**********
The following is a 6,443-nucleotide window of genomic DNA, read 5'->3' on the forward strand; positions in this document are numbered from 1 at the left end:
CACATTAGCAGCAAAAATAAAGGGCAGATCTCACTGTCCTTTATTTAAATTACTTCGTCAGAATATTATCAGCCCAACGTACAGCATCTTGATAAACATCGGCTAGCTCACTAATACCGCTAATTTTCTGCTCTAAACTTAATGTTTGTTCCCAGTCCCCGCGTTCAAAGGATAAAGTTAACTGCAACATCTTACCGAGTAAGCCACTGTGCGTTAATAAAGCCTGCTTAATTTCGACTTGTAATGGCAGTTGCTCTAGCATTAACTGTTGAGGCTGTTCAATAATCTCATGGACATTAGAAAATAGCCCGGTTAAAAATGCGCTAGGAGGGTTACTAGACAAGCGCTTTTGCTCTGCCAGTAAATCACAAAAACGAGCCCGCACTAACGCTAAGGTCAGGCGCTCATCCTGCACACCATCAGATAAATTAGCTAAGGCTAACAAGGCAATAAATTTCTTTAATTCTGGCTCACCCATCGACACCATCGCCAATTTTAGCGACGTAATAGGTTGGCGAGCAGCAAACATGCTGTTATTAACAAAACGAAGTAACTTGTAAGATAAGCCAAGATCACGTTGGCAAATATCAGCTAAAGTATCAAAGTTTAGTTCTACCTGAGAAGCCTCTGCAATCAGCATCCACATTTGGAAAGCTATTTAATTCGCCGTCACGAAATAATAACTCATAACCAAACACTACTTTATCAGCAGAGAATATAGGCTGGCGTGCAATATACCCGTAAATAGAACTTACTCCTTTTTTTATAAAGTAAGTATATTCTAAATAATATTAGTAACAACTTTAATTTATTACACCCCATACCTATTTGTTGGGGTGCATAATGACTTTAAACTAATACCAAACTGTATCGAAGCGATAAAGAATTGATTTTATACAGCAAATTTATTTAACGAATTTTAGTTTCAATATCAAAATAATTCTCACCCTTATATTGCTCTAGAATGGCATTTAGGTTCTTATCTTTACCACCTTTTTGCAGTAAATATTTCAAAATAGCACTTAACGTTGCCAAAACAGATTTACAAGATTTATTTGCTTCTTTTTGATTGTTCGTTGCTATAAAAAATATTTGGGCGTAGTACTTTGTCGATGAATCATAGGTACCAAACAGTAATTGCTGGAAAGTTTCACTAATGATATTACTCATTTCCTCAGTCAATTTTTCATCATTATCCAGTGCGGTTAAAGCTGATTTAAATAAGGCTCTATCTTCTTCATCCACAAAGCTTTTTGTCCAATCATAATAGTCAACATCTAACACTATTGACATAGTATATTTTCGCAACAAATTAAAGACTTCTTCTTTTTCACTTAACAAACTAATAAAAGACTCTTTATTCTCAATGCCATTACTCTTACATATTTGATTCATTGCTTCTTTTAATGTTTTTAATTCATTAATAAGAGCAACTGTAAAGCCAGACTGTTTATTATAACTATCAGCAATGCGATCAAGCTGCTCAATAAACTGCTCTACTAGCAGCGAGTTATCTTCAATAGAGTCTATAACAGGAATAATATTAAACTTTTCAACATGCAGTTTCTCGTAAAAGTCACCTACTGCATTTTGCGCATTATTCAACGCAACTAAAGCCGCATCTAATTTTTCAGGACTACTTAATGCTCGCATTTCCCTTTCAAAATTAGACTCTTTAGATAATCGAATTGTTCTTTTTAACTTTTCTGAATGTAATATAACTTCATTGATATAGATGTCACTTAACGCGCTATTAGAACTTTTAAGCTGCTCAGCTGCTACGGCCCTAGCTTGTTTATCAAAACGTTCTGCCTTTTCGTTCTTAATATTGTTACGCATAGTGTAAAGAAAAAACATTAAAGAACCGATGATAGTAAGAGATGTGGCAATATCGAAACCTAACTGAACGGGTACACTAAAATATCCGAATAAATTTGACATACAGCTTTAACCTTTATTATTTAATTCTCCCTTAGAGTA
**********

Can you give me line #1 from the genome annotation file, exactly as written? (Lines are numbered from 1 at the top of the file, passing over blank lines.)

The following is a 6,443-nucleotide window of genomic DNA, read 5'->3' on the forward strand; positions in this document are numbered from 1 at the left end: